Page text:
Sometimes the pain and the grief are immobilizing. Sometimes, frankly, I feel dead, without hope. But I won't let myself stay there. Because it's not true. I'm not dead. I may not be an evergreen, but ... by faith ... I'm coming to believe this has been a season of dormancy. The darkness is passing away, and the dawn is beginning to shine, gradually brighter and brighter, promising hope and a future. 

So this year, in lieu of an evergreen, I convinced my wonderful husband--wonderful because he puts up with my random impulses and crazy metaphoric living and applauds (at least a good bit of) it as creative!--to buy me a peach tree for Christmas

Because somehow this year, a bare peach tree spoke to me and ironically proclaimed a message of hope. 

It's not like everybody else's Christmas tree, but that's okay. 

It beautifully brightens my little living room. (Even my dad admitted my pathetic little peach tree looked festive once lit and decorated with gold and crimson bulbs and ribbon.) 

And it speaks patience and hope to me on a daily basis.

And oh! the promise of the peach! 

I can almost feel the sweet juices of the ripe peach replacing the salty tears dripping down my chin. The hope of fruitfulness after a season of dormancy! 

And I'm hopeful that by the time the first peach ripens this year, we'll have seen Alan savor the soul-sweet satisfaction of a desire accomplished, his seminary complete. That he'll be able to tuck the diploma in the trunk with the rest of the padded pouches and slips of paper that signify a ton of work and a life's hope and calling. And that whatever the next step is will be becoming plain before our faces. 

That by the grace and kindness of God, we'll be able to go on from here.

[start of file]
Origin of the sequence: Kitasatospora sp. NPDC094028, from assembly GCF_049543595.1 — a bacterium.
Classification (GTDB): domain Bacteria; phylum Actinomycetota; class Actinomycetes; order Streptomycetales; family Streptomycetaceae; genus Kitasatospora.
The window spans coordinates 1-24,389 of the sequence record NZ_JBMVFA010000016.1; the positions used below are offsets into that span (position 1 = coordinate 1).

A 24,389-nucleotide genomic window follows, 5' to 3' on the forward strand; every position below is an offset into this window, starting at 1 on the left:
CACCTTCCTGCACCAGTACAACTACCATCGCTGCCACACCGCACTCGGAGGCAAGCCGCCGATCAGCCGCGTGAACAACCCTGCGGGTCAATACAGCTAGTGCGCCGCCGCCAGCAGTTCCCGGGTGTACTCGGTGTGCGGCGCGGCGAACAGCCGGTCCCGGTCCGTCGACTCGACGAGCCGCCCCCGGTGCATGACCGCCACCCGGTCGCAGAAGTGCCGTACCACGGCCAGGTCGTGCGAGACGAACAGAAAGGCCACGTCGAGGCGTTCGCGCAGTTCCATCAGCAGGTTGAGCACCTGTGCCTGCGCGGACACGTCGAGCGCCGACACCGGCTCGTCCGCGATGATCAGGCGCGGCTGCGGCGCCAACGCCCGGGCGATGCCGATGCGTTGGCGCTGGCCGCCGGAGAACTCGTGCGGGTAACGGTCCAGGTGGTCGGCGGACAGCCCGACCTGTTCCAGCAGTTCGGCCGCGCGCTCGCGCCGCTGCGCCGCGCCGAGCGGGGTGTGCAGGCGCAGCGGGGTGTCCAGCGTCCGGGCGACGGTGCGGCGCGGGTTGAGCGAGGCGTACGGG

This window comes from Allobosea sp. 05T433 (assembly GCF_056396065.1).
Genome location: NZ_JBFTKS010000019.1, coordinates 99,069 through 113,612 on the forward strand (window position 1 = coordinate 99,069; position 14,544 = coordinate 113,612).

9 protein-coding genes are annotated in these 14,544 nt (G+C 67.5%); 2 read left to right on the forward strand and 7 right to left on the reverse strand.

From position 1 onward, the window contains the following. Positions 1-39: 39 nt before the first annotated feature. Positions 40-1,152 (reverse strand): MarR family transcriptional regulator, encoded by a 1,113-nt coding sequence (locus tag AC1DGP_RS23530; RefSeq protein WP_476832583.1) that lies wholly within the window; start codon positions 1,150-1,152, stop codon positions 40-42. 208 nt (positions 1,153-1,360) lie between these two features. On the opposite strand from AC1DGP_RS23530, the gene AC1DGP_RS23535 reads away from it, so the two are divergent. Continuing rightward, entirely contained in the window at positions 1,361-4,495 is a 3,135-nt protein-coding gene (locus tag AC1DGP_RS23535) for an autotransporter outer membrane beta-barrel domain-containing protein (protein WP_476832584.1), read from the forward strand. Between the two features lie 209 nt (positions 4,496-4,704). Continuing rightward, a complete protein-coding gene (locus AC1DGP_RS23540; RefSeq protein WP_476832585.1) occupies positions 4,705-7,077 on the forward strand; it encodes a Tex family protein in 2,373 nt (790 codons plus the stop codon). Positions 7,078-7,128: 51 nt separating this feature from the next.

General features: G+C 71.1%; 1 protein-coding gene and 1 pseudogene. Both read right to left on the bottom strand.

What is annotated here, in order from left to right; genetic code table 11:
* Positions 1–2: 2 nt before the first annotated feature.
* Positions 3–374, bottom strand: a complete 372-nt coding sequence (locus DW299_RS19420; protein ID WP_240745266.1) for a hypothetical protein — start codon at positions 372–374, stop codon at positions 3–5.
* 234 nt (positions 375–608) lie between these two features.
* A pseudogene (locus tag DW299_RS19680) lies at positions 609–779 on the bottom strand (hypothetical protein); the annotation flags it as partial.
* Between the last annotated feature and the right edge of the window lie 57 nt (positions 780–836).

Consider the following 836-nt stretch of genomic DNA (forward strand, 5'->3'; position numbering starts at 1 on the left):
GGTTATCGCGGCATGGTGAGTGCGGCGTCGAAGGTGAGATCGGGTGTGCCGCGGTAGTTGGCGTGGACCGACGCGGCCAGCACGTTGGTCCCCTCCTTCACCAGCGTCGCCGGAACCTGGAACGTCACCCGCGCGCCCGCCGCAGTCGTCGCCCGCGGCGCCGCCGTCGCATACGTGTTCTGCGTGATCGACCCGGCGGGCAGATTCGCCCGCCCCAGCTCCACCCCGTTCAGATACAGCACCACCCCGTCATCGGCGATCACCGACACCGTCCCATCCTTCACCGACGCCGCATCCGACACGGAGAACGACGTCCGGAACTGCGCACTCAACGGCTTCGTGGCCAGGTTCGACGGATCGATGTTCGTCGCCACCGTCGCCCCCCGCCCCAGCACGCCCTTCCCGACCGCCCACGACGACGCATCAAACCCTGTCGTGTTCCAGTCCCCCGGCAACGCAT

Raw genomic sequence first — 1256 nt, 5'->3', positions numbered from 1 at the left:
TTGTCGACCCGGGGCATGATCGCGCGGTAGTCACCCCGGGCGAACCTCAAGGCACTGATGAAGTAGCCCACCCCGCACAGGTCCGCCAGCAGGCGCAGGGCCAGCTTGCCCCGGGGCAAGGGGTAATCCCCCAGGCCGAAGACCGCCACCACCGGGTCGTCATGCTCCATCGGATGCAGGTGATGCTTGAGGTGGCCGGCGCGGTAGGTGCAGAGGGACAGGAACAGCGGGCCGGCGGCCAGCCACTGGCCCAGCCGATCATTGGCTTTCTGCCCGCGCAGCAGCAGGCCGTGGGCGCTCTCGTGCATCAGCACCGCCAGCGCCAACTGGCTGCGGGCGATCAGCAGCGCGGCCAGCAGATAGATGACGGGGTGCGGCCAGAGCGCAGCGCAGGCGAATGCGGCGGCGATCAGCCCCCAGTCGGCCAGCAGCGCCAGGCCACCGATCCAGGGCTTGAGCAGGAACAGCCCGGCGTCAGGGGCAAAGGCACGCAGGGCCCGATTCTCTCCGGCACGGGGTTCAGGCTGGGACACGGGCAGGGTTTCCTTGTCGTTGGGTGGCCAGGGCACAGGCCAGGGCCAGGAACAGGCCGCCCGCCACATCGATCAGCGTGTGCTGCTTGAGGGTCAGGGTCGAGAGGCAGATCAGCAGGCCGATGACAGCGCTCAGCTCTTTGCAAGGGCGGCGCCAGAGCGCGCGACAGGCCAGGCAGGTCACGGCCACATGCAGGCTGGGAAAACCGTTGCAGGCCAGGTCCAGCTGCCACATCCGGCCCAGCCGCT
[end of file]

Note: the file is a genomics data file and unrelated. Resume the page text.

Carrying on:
And though the path may still be rough and rugged going forward,
if it bears fruit, it will be worth it all. 

Multiplied grace and peace,
with love, 


Merry Christmas!

what our children need--growing up in this broken, abusive world

Ours is a broken world. Gross understatement, I know. And a harsh reality we would rather not dwell on. Especially as mothers with precious little ones clamoring around our ankles, resting against our breasts, looking up at us with those huge eyes and so many "whys." Tender innocents, appropriately naive.

We hear of the atrocities--the awful, unspeakable, aching realities. And we beg God never to let our children experience the soul-deep pain and emotional trauma of abuse.

And yet, in this broken world in which we live, it happens. And it happens far, far too often.

And these tender, frail olive shoots--the sweet children sitting around our tables--they depend on us.

They look to us to be their fruitful vine, producing fruit from the vine, filling their sippy cups with juice, or asking us to turn their water into juice because "you're supposed to be like Jesus, Mommy."

And yes, one of mine really did ask, really did believe I had the power to change his water into the juice he so badly wanted. But I couldn't.

Because I'm not Him.

And I've been thinking about this post for a few weeks now, thinking how to phrase things, how to express what I don't fully understand, what I too often fail at.... How I need to point my children to Jesus even when His reflection is as if in a foggy mirror.

And I know I'm not alone. And you need to know you're not alone. That we're in this together.

We are the mommies. The fruitful vines. The ones squeezed out, pressed, stomped on. At times. Yes.

And too often, in the midst of the pressure, I don't see the pressures my kids are working through too, don't take the time to be more gentle, to listen better. 

But when I do, I realize the beauty of it.

As the moms, we're the ones that can nurture and comfort. The ones that get the "I love you mommy because you bake all the things" when we really just baked scones because we ran out of every other breakfast item in the house...

But we provide our precious, pressured little ones with a measure of comfort and joy. We push away their griefs, wipe their tears. We give them soup and scones and try our best to strengthen their hearts with stories and hugs. And (if we're lucky) we get to be the ones that have what it takes to make them smile again. 

But, ugh. They absorb more than we realize. They get it. Way too early. 
They understand way too much. They think way too deep. And they hurt.
Sometimes in ways we'll never know.